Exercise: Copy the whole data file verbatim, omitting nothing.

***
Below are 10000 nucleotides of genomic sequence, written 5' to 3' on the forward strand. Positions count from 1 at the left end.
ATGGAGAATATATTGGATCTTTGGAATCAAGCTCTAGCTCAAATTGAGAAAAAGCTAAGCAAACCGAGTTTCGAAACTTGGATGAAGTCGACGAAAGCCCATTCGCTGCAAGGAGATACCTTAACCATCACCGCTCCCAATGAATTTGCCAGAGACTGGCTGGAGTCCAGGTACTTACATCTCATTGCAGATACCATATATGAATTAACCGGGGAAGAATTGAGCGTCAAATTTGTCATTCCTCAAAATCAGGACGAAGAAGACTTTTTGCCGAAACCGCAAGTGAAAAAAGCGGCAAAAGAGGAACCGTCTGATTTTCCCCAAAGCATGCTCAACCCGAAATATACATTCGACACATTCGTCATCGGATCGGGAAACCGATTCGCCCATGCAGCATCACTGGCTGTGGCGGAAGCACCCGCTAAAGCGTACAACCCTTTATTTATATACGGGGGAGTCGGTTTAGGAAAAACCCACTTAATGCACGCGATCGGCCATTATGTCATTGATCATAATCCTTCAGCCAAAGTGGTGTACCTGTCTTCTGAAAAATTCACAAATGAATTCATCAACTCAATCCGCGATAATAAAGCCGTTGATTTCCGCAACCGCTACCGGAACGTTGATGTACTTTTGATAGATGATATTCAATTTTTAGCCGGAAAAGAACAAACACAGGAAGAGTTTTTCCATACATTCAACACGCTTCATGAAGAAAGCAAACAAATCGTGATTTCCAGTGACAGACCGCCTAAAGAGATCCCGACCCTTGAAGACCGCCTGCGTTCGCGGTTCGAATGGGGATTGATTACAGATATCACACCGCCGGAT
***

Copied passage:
Below are 10000 nucleotides of genomic sequence, written 5' to 3' on the forward strand. Positions count from 1 at the left end.
ATGGAGAATATATTGGATCTTTGGAATCAAGCTCTAGCTCAAATTGAGAAAAAGCTAAGCAAACCGAGTTTCGAAACTTGGATGAAGTCGACGAAAGCCCATTCGCTGCAAGGAGATACCTTAACCATCACCGCTCCCAATGAATTTGCCAGAGACTGGCTGGAGTCCAGGTACTTACATCTCATTGCAGATACCATATATGAATTAACCGGGGAAGAATTGAGCGTCAAATTTGTCATTCCTCAAAATCAGGACGAAGAAGACTTTTTGCCGAAACCGCAAGTGAAAAAAGCGGCAAAAGAGGAACCGTCTGATTTTCCCCAAAGCATGCTCAACCCGAAATATACATTCGACACATTCGTCATCGGATCGGGAAACCGATTCGCCCATGCAGCATCACTGGCTGTGGCGGAAGCACCCGCTAAAGCGTACAACCCTTTATTTATATACGGGGGAGTCGGTTTAGGAAAAACCCACTTAATGCACGCGATCGGCCATTATGTCATTGATCATAATCCTTCAGCCAAAGTGGTGTACCTGTCTTCTGAAAAATTCACAAATGAATTCATCAACTCAATCCGCGATAATAAAGCCGTTGATTTCCGCAACCGCTACCGGAACGTTGATGTACTTTTGATAGATGATATTCAATTTTTAGCCGGAAAAGAACAAACACAGGAAGAGTTTTTCCATACATTCAACACGCTTCATGAAGAAAGCAAACAAATCGTGATTTCCAGTGACAGACCGCCTAAAGAGATCCCGACCCTTGAAGACCGCCTGCGTTCGCGGTTCGAATGGGGATTGATTACAGATATCACACCGCCGGAT